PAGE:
Today is just like every other day. The Kigali sun is starting to reach the peak in the sky, birds are bustling around in the trees, and I’m ready for a buzz of caffeine from a cup of coffee. It’s just like any other day, except that it’s my last day in Rwanda and that in just 9 short hours, I will be on a plane headed for America. Headed for home.

I left my village on a moto, tears streaming down my face, as a group of my closest friends waved goodbye. They had come early in the morning to give letters, hug me, sip coffee, and say some parting words. Some of the congregation at the Catholic church were working the fields as my motorcycle zoomed past and I wistfully placed my hands in the air to wish them peace. I was leaving. Leaving. I remember the first time I came to Ruramira, by way of motorcycle, and I was leaving much in the same way. Only this time, there were kids screaming “Impano! Impano!” and I could look around, knowing where most of the paths lead. The difference was that I was leaving a home.

I went back to the very place I started – my host family – so I could give them final hugs. The goodbye was prayerful, full of gifts, and amazing, inspiring words. I told them what Divine has done for me in my time as a volunteer, and they commended her greatly, wishing her to come back and visit. They repeatedly told me how much appreciation they have for the work I have done and even more so, my attempts to live and work within Rwandan culture. Mama could barely believe the things I have learned to cook (cassava bread, bananas, and good sauce) and when she heard some of the new Kinyarwanda phrases I have acquired she stood back in shock. Somehow you have become Rwandan, she told me. From a strong Rwandan woman, that’s about the biggest compliment you could ask for.

Divine and I came back to Kigali following our visit to the host family to enjoy one more night together. We had tea and bread and we listened to the Catholic radio station. We talked. A lot. And we cried, a lot. When morning came, after few hours of sleep, we prayed together. Tears fell fast, quickly, and fiercly. How had this day finally arrived? How is it possible that I will not see this girl every day? Divine prayed so beautifully, asking God to protect our journeys, and praising Him over and over for the way He has worked in our lives. She asked for God to help us “have no fear” in separation and to keep us strong. I accompanied her to the bus station and helped her find a bus to go back home. It will be her first time to back at home in quite some time as she spent the last month living with me. I think her family will be happy to have her back. I hugged her once more, shook her hand and watched her sit in the bus. Immediately, she buried her face in her lap. She later told me she stayed like that for the entire journey. I went to the office for Peace Corps, found a quiet place in the garden and cried holding my Bible for 30 minutes. It was one of the saddest days I have had in my life. To say goodbye is already difficult, but when there is no certainty about the time you will see that person again, your heart hurts. And hurts a lot. I know Divine will be in my life forever. And I know I’ll see her again. It’s just a matter of accepting where life has taken us now. Our connection is one of the strongest I have felt in another human being. She’s a young, Rwandan student who comes from a poor village in East Africa. I’m a young wanna-be American teacher from a country and family where all of my needs have been met on a consistent basis. And yet, our conversations were perceptive, deep, and open. I know this girl. And she knows me. To walk away from Peace Corps with that kind of relationship is a resounding success.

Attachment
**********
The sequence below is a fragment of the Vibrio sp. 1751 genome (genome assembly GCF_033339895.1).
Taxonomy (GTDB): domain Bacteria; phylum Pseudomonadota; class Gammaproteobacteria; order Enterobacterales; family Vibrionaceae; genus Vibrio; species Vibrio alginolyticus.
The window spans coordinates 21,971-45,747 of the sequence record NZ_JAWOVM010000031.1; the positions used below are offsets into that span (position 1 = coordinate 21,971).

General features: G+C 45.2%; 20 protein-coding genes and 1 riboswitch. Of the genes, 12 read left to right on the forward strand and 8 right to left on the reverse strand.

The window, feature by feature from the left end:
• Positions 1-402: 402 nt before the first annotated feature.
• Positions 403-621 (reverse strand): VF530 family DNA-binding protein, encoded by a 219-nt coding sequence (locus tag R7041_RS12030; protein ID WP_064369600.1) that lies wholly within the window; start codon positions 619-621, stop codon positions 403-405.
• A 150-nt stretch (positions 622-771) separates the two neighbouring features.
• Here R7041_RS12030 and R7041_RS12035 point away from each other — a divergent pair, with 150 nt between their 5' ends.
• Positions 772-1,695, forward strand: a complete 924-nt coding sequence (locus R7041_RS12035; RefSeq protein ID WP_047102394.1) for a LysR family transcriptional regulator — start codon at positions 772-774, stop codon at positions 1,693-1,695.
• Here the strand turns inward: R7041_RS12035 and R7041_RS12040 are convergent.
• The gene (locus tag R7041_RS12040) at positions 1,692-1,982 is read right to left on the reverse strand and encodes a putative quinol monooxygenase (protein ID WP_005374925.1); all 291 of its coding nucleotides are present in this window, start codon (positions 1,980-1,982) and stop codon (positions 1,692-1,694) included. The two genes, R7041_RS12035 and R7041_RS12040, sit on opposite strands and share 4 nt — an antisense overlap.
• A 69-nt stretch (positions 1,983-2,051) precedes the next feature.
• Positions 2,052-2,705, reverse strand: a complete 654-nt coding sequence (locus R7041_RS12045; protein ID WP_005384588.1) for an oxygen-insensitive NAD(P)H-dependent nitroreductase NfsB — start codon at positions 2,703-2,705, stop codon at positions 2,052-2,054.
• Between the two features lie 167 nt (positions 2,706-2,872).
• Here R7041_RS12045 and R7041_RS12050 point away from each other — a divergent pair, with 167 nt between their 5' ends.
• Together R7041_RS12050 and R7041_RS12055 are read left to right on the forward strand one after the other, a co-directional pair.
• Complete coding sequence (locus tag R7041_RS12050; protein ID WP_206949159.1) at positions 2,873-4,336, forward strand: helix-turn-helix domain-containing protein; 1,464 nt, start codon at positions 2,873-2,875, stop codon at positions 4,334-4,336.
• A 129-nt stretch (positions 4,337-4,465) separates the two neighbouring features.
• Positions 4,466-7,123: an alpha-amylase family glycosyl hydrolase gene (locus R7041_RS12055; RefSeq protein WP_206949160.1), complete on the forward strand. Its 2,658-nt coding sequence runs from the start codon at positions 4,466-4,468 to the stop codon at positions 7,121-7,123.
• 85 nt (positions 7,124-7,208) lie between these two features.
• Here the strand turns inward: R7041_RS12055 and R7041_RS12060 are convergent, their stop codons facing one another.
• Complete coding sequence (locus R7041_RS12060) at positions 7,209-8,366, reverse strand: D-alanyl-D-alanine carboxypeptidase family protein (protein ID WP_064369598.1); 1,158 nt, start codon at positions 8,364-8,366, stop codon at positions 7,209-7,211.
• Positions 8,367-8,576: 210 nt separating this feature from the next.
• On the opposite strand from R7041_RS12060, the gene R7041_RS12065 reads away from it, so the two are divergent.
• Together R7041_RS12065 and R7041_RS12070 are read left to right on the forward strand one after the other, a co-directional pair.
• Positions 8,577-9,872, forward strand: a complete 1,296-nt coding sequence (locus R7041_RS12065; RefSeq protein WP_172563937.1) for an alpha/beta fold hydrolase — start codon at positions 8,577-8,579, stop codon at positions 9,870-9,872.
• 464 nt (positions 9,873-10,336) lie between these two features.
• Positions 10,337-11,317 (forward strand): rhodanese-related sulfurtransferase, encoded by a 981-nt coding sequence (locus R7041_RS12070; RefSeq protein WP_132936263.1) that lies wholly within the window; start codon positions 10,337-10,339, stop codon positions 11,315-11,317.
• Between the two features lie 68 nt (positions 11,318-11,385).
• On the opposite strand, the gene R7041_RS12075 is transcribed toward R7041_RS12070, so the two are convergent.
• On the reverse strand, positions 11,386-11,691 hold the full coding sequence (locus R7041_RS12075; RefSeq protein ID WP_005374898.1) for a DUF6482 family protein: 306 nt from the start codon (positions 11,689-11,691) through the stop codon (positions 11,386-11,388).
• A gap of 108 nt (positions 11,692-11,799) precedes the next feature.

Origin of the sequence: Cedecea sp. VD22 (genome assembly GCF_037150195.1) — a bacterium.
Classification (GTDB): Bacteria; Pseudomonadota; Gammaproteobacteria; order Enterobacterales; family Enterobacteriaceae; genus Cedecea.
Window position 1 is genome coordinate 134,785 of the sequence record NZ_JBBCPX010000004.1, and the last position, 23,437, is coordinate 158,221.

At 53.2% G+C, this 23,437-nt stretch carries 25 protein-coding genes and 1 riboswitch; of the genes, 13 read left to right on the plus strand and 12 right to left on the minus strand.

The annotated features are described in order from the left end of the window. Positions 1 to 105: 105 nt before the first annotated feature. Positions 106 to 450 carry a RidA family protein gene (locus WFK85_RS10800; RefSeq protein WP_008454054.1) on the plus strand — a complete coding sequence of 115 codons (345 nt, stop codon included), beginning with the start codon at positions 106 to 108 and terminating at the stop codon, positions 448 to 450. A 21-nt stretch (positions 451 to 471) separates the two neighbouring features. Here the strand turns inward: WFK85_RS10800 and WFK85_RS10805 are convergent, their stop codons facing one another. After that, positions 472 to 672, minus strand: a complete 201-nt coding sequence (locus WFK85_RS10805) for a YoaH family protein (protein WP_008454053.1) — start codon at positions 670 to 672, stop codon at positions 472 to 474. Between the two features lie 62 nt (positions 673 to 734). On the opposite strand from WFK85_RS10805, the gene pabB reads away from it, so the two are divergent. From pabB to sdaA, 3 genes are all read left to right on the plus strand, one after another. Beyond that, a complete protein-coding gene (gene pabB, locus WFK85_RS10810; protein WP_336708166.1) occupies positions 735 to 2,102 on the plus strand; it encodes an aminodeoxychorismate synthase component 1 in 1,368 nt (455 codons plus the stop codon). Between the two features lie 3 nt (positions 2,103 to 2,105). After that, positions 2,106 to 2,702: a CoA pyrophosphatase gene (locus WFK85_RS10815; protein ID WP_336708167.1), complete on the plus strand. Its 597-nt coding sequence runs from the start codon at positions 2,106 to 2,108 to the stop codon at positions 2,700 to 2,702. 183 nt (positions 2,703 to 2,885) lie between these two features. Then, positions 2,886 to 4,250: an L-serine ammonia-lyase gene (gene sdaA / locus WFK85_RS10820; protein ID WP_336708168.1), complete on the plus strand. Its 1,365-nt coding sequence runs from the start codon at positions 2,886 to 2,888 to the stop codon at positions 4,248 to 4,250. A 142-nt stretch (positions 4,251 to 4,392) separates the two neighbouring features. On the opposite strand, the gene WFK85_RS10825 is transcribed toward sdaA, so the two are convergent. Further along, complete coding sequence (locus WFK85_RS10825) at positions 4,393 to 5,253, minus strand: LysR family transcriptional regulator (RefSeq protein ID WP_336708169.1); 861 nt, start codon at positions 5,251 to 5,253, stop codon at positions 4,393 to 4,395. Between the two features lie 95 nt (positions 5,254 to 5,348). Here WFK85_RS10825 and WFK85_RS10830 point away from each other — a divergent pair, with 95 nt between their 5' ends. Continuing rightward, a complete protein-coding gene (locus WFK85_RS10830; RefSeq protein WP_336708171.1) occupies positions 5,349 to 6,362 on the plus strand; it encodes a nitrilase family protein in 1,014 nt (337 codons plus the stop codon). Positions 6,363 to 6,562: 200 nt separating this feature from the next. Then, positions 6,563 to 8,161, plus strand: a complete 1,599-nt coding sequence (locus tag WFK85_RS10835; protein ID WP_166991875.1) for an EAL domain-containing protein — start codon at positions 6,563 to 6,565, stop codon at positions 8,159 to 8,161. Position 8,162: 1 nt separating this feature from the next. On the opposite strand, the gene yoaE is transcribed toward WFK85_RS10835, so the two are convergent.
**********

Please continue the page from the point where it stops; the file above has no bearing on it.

*

God never leaves us.

Of everything I have learned, this is the most important.

There’s so much I could say and so much I want to try to explain; and yet, I’m losing the words.

I have an inexpressible amount of gratitude for my friends and family back home. Thank you for reading this blog. Thank you for sending letters. Thank you for sending American food. Thank you for your encouragement. I like to think of this blog as some sort of time capsule and so I’ll be starting a new blog once I get back stateside. In case you haven’t noticed, I love blogging, and so I look forward to writing about the next phase of my life back home. This blog will forever be the pieces of writing and experiences about Rwanda and I appreciate everybody who took the time to read and try to understand some of the things I experienced while working in this country.